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Regional Currency Areas in Financial Globalization

Regional Currency Areas in Financial Globalization

Edited by Patrick Artus, André Cartapanis and Florence Legros

This book is an up-to-date, authoritative and comprehensive analysis of the key issues and challenges facing regional currency area projects in the context of financial globalization. The authors focus on several central issues that emerged during the experiences of the 1990s and 2000s: exchange rate regimes and optimal currency area theory; exchange rate regimes in emerging countries, international capital markets and regional currency areas; EMU and the euro; exchange rate regimes in Central and Eastern Europe, Asia and Latin America; dollarization and the coordination of macroeconomic policies in the presence of regional currency areas.

Chapter 12: Comparing Monetary and Fiscal Policies in Europe and in the United States: A Strategic Analysis

Pierre Faure

Subjects: economics and finance, international economics, money and banking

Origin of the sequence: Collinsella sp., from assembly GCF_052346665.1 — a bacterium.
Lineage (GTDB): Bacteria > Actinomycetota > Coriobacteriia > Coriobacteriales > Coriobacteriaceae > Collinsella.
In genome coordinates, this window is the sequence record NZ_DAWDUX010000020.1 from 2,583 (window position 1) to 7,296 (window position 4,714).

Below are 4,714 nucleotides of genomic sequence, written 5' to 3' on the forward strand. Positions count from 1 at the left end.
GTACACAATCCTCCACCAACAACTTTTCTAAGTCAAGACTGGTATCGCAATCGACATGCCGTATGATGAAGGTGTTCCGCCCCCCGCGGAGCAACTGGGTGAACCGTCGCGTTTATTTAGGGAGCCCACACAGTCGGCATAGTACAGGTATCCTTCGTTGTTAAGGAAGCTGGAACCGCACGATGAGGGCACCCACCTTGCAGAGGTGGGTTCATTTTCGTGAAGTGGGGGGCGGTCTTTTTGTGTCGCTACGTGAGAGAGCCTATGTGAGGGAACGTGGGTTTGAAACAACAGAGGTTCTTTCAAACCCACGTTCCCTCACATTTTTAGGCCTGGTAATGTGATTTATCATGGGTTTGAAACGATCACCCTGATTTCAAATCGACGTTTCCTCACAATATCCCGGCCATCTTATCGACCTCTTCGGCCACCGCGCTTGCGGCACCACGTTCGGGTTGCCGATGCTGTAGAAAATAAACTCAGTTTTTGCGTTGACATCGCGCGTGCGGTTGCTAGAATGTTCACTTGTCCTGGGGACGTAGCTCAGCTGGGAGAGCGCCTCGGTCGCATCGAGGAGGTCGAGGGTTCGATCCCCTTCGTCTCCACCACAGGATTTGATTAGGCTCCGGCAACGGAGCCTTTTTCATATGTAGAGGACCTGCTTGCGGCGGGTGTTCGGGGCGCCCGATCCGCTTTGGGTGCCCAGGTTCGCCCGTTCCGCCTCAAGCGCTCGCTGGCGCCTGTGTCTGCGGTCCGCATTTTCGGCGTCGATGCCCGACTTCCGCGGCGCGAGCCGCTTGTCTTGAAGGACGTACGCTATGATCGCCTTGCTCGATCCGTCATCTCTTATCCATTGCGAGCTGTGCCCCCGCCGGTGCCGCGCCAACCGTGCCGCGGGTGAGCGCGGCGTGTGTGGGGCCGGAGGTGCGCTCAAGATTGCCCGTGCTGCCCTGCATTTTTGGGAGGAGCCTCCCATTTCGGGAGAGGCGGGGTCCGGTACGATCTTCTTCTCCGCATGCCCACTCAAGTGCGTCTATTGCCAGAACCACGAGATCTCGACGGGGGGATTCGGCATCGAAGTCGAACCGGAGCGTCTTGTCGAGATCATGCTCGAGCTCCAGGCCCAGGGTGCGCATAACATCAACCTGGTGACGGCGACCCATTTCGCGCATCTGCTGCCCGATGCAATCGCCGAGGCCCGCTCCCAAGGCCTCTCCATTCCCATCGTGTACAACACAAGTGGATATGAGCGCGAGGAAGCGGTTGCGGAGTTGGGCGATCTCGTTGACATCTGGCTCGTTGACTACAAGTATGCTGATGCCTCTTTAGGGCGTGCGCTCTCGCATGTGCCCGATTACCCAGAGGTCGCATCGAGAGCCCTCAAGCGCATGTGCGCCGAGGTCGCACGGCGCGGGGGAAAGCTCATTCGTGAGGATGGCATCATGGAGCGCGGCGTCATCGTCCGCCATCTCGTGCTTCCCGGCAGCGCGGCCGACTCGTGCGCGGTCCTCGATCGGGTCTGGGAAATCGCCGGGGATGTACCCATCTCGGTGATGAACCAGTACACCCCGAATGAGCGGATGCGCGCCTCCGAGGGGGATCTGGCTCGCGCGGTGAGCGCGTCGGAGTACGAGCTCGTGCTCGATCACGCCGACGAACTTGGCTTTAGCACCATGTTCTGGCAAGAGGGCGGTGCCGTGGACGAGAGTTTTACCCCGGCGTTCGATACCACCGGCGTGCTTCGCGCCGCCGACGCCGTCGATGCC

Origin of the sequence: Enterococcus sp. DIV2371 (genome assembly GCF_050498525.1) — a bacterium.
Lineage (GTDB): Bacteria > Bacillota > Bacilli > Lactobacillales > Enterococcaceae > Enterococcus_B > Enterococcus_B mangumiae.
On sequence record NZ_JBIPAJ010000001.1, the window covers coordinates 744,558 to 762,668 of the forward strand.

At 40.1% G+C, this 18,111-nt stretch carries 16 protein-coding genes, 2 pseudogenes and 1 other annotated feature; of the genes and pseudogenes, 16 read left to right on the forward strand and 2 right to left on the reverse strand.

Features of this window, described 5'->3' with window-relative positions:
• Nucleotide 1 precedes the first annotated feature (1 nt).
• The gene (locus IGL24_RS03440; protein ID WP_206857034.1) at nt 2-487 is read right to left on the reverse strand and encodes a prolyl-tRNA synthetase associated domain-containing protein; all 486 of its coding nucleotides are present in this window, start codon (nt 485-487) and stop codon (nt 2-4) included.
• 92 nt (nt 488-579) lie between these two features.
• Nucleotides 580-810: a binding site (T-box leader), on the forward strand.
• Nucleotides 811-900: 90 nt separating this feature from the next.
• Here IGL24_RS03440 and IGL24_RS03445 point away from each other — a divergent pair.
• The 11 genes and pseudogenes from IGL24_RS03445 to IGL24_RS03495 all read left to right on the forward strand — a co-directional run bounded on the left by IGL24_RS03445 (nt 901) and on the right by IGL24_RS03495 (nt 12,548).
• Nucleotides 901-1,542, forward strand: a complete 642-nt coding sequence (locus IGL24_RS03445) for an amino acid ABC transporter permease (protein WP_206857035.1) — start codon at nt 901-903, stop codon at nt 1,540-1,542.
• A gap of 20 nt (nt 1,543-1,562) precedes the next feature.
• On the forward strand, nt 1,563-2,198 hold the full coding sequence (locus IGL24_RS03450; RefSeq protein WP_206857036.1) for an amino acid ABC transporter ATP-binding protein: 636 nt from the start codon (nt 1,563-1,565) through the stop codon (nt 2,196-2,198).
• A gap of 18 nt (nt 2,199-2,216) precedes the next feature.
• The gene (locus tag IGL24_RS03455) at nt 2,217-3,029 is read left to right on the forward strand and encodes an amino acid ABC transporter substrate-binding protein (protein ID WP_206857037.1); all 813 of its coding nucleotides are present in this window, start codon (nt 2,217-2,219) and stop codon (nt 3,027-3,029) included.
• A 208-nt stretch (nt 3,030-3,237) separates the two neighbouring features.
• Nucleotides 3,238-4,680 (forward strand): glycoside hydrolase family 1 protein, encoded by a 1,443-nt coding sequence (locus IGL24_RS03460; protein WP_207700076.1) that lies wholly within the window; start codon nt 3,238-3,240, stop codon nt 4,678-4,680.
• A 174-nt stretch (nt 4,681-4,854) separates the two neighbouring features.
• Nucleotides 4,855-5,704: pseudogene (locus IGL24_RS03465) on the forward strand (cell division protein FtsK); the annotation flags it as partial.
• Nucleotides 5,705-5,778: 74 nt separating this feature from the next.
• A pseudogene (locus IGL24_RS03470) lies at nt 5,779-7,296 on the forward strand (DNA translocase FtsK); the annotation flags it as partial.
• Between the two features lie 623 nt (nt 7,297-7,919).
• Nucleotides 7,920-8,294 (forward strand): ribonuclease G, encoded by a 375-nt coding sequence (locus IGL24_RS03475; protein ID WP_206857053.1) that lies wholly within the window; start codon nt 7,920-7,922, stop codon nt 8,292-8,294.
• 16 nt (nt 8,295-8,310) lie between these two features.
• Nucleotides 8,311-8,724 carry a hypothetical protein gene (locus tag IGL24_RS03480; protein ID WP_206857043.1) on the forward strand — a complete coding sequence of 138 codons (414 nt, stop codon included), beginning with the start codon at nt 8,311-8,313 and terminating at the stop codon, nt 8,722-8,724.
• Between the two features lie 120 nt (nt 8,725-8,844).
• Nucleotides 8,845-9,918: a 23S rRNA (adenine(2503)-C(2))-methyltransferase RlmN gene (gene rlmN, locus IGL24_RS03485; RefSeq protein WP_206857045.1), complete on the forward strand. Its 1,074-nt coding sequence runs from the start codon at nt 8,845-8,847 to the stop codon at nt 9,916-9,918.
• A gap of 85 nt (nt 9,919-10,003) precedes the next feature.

12. Comparing monetary and fiscal policies in Europe and in the United States: a strategic analysis Pierre Faure INTRODUCTION According to some economists (Emerson et al., 1990), monetary unification in Europe should facilitate dialogue and cooperation with the rest of the world. Some others think on the contrary that the launch of the euro is likely to complicate international macroeconomic policy coordination (Goodhart, 1993; Kenen, 1993; Begg et al., 1997). The optimistic point of view in Emerson et al. (1990) mainly rests on the idea that the European currency union is likely to increase the costs of non-cooperative behaviour for the United States, because of the removal of the asymmetry linked to the small size and high degree of openness of European economies. The other countries should be more aware of those costs and therefore take into account the spillovers of their policies. We think however that the analysis in the Emerson report oversimplifies many things, especially because it considers the European Monetary Union (EMU) as representing a single actor and, in this way, supposes the appearance of a G4 at the international level. It is true that the finance ministers agreed in 1998 upon a three-handed representation mode in the G8 meetings. But such a simplification does not make sense from a fiscal point of view (see in particular Goodhart, 1993). No treaty ensures the coordination of national fiscal policies or their consistency with the monetary strategy of the European Central Bank (ECB). In view of...

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